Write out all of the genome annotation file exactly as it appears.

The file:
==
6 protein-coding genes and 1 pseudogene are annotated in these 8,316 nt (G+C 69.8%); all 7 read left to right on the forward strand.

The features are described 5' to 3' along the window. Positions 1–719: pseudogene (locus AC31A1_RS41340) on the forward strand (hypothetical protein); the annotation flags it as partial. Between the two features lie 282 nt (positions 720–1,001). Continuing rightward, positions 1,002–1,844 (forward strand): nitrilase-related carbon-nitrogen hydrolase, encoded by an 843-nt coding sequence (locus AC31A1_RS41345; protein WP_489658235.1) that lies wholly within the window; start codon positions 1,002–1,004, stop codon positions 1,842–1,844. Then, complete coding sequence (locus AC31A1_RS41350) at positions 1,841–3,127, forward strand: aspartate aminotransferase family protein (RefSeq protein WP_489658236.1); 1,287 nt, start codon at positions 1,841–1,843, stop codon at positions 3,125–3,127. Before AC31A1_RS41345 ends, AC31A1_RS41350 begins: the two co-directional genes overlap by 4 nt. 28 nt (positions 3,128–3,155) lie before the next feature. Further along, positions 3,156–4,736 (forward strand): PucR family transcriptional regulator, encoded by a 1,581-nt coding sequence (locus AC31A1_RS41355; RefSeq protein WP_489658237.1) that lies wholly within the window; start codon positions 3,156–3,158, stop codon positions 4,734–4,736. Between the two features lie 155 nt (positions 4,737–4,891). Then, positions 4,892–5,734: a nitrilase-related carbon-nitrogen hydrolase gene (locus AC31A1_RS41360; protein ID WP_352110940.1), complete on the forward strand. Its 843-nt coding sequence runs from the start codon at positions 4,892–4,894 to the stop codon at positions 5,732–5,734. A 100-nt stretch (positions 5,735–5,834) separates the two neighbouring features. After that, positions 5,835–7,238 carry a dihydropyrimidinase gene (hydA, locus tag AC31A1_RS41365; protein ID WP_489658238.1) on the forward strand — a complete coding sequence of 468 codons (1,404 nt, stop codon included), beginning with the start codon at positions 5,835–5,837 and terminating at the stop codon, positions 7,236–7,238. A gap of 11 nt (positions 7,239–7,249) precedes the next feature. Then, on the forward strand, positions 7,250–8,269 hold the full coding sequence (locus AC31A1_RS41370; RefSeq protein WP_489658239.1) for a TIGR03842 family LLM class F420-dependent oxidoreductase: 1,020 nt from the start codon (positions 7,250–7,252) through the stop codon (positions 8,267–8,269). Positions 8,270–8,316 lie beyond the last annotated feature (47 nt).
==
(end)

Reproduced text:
6 protein-coding genes and 1 pseudogene are annotated in these 8,316 nt (G+C 69.8%); all 7 read left to right on the forward strand.

The features are described 5' to 3' along the window. Positions 1–719: pseudogene (locus AC31A1_RS41340) on the forward strand (hypothetical protein); the annotation flags it as partial. Between the two features lie 282 nt (positions 720–1,001). Continuing rightward, positions 1,002–1,844 (forward strand): nitrilase-related carbon-nitrogen hydrolase, encoded by an 843-nt coding sequence (locus AC31A1_RS41345; protein WP_489658235.1) that lies wholly within the window; start codon positions 1,002–1,004, stop codon positions 1,842–1,844. Then, complete coding sequence (locus AC31A1_RS41350) at positions 1,841–3,127, forward strand: aspartate aminotransferase family protein (RefSeq protein WP_489658236.1); 1,287 nt, start codon at positions 1,841–1,843, stop codon at positions 3,125–3,127. Before AC31A1_RS41345 ends, AC31A1_RS41350 begins: the two co-directional genes overlap by 4 nt. 28 nt (positions 3,128–3,155) lie before the next feature. Further along, positions 3,156–4,736 (forward strand): PucR family transcriptional regulator, encoded by a 1,581-nt coding sequence (locus AC31A1_RS41355; RefSeq protein WP_489658237.1) that lies wholly within the window; start codon positions 3,156–3,158, stop codon positions 4,734–4,736. Between the two features lie 155 nt (positions 4,737–4,891). Then, positions 4,892–5,734: a nitrilase-related carbon-nitrogen hydrolase gene (locus AC31A1_RS41360; protein ID WP_352110940.1), complete on the forward strand. Its 843-nt coding sequence runs from the start codon at positions 4,892–4,894 to the stop codon at positions 5,732–5,734. A 100-nt stretch (positions 5,735–5,834) separates the two neighbouring features. After that, positions 5,835–7,238 carry a dihydropyrimidinase gene (hydA, locus tag AC31A1_RS41365; protein ID WP_489658238.1) on the forward strand — a complete coding sequence of 468 codons (1,404 nt, stop codon included), beginning with the start codon at positions 5,835–5,837 and terminating at the stop codon, positions 7,236–7,238. A gap of 11 nt (positions 7,239–7,249) precedes the next feature. Then, on the forward strand, positions 7,250–8,269 hold the full coding sequence (locus AC31A1_RS41370; RefSeq protein WP_489658239.1) for a TIGR03842 family LLM class F420-dependent oxidoreductase: 1,020 nt from the start codon (positions 7,250–7,252) through the stop codon (positions 8,267–8,269). Positions 8,270–8,316 lie beyond the last annotated feature (47 nt).